Homepage › Forums › What Is It? › What minerals form the brachiopod geode crystals?
Tagged: brachiopod, dolomite, geode, quartz
- This topic has 8 replies, 5 voices, and was last updated 6 years, 5 months ago by Matteo Di Angelo.
December 9, 2016 at 11:09 am #16447Lee ConeParticipant
Amanda and I recently collected fossils from the Grant Lake Formation in the Cincinnati Arch and numerous examples of brachiopod geodes were collected. Some of the structures were spectacular. Has any work been done to identify the minerals forming the crystalline structures. I am including several pictures.December 9, 2016 at 11:47 am #16453Victor PerezParticipant
I’m fairly certain it’s quartz.December 9, 2016 at 6:18 pm #16464William HowatParticipant
The first one looks kind of like calcite to me…
…and the others look like Quartz, maybe with some Limonite (Iron Oxide)December 9, 2016 at 8:41 pm #16465
@lcone @vperez @william-howat Lee had asked me about this clear crystal earlier but I hedged on trying to ID from a photo.
I can tell you for certain that the orange crystals are Dolomite. Since the Cincinnatian is pretty much all carbonates, the in-filling minerals are usually Calcite or Dolomite. I have also seen Barite. I know of only one site with silicification around here and it is at the top of our Ordovician exposures way above the Grant Lake. I suppose it isn’t impossible that it is quartz but that is less likely than these other minerals.
You made me get my mineral books out! Right now I’d say the larger clear crystal is one of the many forms of Calcite. Calcite can be clear and has over 100 different crystal forms including combinations of those forms so the outward resemblance to quartz isn’t unexpected. If you Google Calcite crystals and look at images you’ll see what I mean. Sometimes calcite will fluoresce so you can try that if you have a SW UV light. I have a similare brachiopod geode here (photo attached) and the internal crystals in mine do not fluoresce. A scratch test with glass would tell a lot too but I don’t know how you’d do that inside the brachiopod geode.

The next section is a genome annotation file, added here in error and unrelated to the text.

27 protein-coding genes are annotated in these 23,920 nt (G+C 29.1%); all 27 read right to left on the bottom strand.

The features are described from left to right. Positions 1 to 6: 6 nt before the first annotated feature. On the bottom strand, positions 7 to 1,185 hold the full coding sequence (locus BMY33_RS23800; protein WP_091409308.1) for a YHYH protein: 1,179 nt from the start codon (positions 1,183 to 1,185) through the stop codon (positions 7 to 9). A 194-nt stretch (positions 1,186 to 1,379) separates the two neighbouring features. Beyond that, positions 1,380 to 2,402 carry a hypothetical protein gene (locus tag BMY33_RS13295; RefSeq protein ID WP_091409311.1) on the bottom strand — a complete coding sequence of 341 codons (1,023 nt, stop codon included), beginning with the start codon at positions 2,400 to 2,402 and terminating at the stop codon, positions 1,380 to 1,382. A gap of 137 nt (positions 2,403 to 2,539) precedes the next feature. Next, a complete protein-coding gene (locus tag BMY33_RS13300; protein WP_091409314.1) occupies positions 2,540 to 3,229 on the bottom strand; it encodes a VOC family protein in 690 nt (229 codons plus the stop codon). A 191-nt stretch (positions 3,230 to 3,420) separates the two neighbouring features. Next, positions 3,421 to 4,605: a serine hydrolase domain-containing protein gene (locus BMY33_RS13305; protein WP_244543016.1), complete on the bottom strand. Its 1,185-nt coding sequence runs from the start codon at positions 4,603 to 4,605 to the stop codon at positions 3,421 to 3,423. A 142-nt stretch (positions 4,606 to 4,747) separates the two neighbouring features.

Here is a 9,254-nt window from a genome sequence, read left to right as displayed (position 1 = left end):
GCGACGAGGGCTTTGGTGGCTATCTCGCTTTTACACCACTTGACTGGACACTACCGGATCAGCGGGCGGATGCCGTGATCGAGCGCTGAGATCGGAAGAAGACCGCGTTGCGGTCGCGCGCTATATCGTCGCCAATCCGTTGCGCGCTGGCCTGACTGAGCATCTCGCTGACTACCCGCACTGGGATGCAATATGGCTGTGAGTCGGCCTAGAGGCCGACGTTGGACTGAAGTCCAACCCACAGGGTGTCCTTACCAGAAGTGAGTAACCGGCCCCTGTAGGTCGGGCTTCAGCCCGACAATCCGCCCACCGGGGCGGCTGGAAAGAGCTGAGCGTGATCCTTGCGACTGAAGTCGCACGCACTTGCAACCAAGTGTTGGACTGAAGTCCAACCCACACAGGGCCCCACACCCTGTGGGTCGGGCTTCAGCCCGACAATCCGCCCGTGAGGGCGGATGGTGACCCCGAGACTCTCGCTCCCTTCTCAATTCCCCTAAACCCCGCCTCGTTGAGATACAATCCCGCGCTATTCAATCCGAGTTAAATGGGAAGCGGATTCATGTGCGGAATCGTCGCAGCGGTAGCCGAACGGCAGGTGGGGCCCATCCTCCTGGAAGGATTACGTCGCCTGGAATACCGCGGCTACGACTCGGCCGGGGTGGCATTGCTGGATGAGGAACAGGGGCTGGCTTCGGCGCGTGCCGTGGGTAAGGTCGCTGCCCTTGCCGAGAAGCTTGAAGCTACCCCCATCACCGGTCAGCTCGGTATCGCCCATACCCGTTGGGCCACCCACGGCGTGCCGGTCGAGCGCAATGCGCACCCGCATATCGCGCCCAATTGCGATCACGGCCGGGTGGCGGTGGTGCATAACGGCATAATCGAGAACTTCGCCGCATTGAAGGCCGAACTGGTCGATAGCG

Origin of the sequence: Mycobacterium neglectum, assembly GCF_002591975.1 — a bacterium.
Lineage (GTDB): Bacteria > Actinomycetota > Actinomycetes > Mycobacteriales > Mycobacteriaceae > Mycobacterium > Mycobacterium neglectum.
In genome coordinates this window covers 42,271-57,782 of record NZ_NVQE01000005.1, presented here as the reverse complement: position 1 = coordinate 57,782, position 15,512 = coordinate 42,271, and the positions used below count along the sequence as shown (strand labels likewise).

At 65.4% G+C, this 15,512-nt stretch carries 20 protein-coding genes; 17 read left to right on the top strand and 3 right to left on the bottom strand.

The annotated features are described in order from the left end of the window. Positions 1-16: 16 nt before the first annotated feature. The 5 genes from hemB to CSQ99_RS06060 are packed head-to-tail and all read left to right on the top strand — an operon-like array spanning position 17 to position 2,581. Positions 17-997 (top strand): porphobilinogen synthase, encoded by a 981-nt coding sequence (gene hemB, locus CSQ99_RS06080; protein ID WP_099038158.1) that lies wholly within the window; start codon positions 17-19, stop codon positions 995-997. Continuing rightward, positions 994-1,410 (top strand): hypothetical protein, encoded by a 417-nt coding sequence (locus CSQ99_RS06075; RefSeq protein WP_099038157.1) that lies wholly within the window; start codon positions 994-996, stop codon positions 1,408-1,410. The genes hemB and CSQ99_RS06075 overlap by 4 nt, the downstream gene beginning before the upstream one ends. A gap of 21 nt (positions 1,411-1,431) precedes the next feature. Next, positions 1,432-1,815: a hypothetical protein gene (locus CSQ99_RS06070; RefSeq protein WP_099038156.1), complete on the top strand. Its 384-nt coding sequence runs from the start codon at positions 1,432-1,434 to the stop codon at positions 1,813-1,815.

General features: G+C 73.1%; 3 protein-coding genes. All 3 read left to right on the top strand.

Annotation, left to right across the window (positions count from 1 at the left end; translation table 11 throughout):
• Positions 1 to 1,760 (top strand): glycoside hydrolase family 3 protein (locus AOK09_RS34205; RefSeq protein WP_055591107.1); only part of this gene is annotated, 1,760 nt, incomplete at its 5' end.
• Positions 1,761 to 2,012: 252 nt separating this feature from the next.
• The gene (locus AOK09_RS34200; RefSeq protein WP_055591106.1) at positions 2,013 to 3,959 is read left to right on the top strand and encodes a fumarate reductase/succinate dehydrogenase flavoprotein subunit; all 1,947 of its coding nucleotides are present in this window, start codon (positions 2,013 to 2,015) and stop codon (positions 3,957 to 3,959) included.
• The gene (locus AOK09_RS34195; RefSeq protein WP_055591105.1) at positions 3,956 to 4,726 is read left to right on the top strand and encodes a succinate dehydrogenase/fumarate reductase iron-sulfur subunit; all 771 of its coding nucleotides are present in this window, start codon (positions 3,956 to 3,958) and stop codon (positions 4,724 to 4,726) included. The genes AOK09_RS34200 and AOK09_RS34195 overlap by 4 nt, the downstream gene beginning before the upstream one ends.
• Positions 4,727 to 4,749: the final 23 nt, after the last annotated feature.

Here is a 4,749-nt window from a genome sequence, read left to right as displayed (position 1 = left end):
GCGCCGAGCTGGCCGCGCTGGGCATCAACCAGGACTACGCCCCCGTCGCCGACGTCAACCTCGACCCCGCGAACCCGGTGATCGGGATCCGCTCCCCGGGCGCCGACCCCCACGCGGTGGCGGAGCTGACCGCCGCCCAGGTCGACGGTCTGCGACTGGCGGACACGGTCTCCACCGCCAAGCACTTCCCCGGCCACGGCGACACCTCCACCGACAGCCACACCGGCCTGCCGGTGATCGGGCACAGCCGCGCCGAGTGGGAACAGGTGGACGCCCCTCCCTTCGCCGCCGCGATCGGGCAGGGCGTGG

Lee, if you come to Geofair here on May 6 and 7, you can ask our mineral identification experts what it is!
JackDecember 10, 2016 at 10:51 am #16467Lee ConeParticipant
Jack @jkallmeyer – Thanks so much for the detailed explanation and information. I am writing a short article for the Friends newsletter on the brachiopod geodes, and will add this information with credit. I would also like to include the photo that you posted, if that is ok. That is a spectacular example! Thanks to Victor and Bill for the input, as well. I, too, thought that the outer crystals were probably quartz, so I really learned a lot from the forum thread. Thanks myFOSSIL community!December 13, 2016 at 3:25 pm #16755
@lcone Sure you can use the photo. The mineral guys here ID’d the long white crystal in my geode as probably Celestite by the way. The orange pink stuff is Dolomite. The rest of the crystals along the walls of the brach area all Calcite. Make sure you tell people not to break brachs for the pretty crystals – mine are all pre-broken by nature or weathering as I believe you said yours were. 🙂
JackDecember 16, 2016 at 4:37 am #16831Matteo Di AngeloParticipant
@lcone @jkallmeyer It’s really hard to ID Calcite or Dolomite by a photo. You can use acid test – place a drop of dilute hydrochloric acid on a mineral and watch for releasing bubbles of carbon dioxide. If reaction is weak – it is Dolomite.December 16, 2016 at 11:38 am #16832
@matteo-di-angelo @lcone Matt, your chemical tests are spot on for Dolomite. In the cases here (Lee’s samples and mine) the crystal shape is the dead giveaway. These crystals exhibit a form not seen in Calcites. They are very thin curved rectangular shapes – kind of like a potato chip that is rectangular rather than oval. The crystals lining the brach have been shown to be Calcite by tests like yours. I attached a cropped photo of the one I sent earlier to show (hopefully) the curved crystal shape of the Dolomite.December 18, 2016 at 10:30 am #16873Matteo Di AngeloParticipant
@jkallmeyer I just said that the identification of minerals on the photos is quite a difficult task. 🙂 Mineralogy was my hobby at school, and I had a small collection.
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